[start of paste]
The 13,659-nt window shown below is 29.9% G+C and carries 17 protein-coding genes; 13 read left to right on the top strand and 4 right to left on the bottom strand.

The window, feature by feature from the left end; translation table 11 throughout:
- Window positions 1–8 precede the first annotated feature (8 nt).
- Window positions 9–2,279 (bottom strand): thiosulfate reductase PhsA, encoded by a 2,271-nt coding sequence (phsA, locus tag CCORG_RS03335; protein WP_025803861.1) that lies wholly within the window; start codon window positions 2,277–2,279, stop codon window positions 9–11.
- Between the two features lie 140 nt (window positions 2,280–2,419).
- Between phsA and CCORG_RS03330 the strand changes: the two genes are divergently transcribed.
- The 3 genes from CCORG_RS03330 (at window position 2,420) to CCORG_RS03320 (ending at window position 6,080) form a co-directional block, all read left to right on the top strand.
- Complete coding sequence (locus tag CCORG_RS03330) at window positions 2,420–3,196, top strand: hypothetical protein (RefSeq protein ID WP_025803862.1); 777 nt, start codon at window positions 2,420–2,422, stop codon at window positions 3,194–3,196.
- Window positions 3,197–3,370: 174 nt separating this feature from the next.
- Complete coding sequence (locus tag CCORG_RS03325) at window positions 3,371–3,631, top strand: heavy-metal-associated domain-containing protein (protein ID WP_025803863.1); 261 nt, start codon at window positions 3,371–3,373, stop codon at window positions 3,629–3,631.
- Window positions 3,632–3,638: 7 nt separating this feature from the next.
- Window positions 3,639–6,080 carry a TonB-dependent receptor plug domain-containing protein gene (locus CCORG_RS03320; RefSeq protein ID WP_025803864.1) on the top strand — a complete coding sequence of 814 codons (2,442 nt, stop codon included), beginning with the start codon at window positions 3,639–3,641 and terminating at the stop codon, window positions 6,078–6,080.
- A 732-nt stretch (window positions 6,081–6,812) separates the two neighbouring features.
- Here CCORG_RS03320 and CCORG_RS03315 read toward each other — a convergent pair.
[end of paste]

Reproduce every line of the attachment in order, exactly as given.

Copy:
The 13,659-nt window shown below is 29.9% G+C and carries 17 protein-coding genes; 13 read left to right on the top strand and 4 right to left on the bottom strand.

The window, feature by feature from the left end; translation table 11 throughout:
- Window positions 1–8 precede the first annotated feature (8 nt).
- Window positions 9–2,279 (bottom strand): thiosulfate reductase PhsA, encoded by a 2,271-nt coding sequence (phsA, locus tag CCORG_RS03335; protein WP_025803861.1) that lies wholly within the window; start codon window positions 2,277–2,279, stop codon window positions 9–11.
- Between the two features lie 140 nt (window positions 2,280–2,419).
- Between phsA and CCORG_RS03330 the strand changes: the two genes are divergently transcribed.
- The 3 genes from CCORG_RS03330 (at window position 2,420) to CCORG_RS03320 (ending at window position 6,080) form a co-directional block, all read left to right on the top strand.
- Complete coding sequence (locus tag CCORG_RS03330) at window positions 2,420–3,196, top strand: hypothetical protein (RefSeq protein ID WP_025803862.1); 777 nt, start codon at window positions 2,420–2,422, stop codon at window positions 3,194–3,196.
- Window positions 3,197–3,370: 174 nt separating this feature from the next.
- Complete coding sequence (locus tag CCORG_RS03325) at window positions 3,371–3,631, top strand: heavy-metal-associated domain-containing protein (protein ID WP_025803863.1); 261 nt, start codon at window positions 3,371–3,373, stop codon at window positions 3,629–3,631.
- Window positions 3,632–3,638: 7 nt separating this feature from the next.
- Window positions 3,639–6,080 carry a TonB-dependent receptor plug domain-containing protein gene (locus CCORG_RS03320; RefSeq protein ID WP_025803864.1) on the top strand — a complete coding sequence of 814 codons (2,442 nt, stop codon included), beginning with the start codon at window positions 3,639–3,641 and terminating at the stop codon, window positions 6,078–6,080.
- A 732-nt stretch (window positions 6,081–6,812) separates the two neighbouring features.
- Here CCORG_RS03320 and CCORG_RS03315 read toward each other — a convergent pair.